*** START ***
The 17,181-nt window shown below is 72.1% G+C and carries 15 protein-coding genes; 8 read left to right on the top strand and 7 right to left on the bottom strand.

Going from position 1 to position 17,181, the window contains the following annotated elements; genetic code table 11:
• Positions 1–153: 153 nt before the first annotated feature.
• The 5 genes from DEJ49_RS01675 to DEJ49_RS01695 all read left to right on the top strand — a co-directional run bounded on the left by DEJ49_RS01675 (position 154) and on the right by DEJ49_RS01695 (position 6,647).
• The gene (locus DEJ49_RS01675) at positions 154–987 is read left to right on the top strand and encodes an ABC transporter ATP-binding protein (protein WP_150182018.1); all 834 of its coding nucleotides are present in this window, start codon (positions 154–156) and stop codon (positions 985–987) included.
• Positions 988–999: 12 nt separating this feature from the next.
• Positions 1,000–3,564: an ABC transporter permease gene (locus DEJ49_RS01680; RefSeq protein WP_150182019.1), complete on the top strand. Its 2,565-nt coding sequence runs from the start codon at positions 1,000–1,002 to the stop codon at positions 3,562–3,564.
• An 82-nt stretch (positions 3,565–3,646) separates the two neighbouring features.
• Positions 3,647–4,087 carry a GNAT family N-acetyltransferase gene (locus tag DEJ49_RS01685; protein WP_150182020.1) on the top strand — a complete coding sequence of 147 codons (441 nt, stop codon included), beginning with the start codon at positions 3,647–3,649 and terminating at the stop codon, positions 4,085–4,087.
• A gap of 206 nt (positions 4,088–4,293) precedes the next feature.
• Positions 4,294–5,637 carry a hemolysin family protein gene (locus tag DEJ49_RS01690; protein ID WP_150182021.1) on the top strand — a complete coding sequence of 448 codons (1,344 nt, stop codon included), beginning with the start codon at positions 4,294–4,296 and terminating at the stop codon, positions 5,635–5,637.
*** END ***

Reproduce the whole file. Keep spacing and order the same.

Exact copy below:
The 17,181-nt window shown below is 72.1% G+C and carries 15 protein-coding genes; 8 read left to right on the top strand and 7 right to left on the bottom strand.

Going from position 1 to position 17,181, the window contains the following annotated elements; genetic code table 11:
• Positions 1–153: 153 nt before the first annotated feature.
• The 5 genes from DEJ49_RS01675 to DEJ49_RS01695 all read left to right on the top strand — a co-directional run bounded on the left by DEJ49_RS01675 (position 154) and on the right by DEJ49_RS01695 (position 6,647).
• The gene (locus DEJ49_RS01675) at positions 154–987 is read left to right on the top strand and encodes an ABC transporter ATP-binding protein (protein WP_150182018.1); all 834 of its coding nucleotides are present in this window, start codon (positions 154–156) and stop codon (positions 985–987) included.
• Positions 988–999: 12 nt separating this feature from the next.
• Positions 1,000–3,564: an ABC transporter permease gene (locus DEJ49_RS01680; RefSeq protein WP_150182019.1), complete on the top strand. Its 2,565-nt coding sequence runs from the start codon at positions 1,000–1,002 to the stop codon at positions 3,562–3,564.
• An 82-nt stretch (positions 3,565–3,646) separates the two neighbouring features.
• Positions 3,647–4,087 carry a GNAT family N-acetyltransferase gene (locus tag DEJ49_RS01685; protein WP_150182020.1) on the top strand — a complete coding sequence of 147 codons (441 nt, stop codon included), beginning with the start codon at positions 3,647–3,649 and terminating at the stop codon, positions 4,085–4,087.
• A gap of 206 nt (positions 4,088–4,293) precedes the next feature.
• Positions 4,294–5,637 carry a hemolysin family protein gene (locus tag DEJ49_RS01690; protein ID WP_150182021.1) on the top strand — a complete coding sequence of 448 codons (1,344 nt, stop codon included), beginning with the start codon at positions 4,294–4,296 and terminating at the stop codon, positions 5,635–5,637.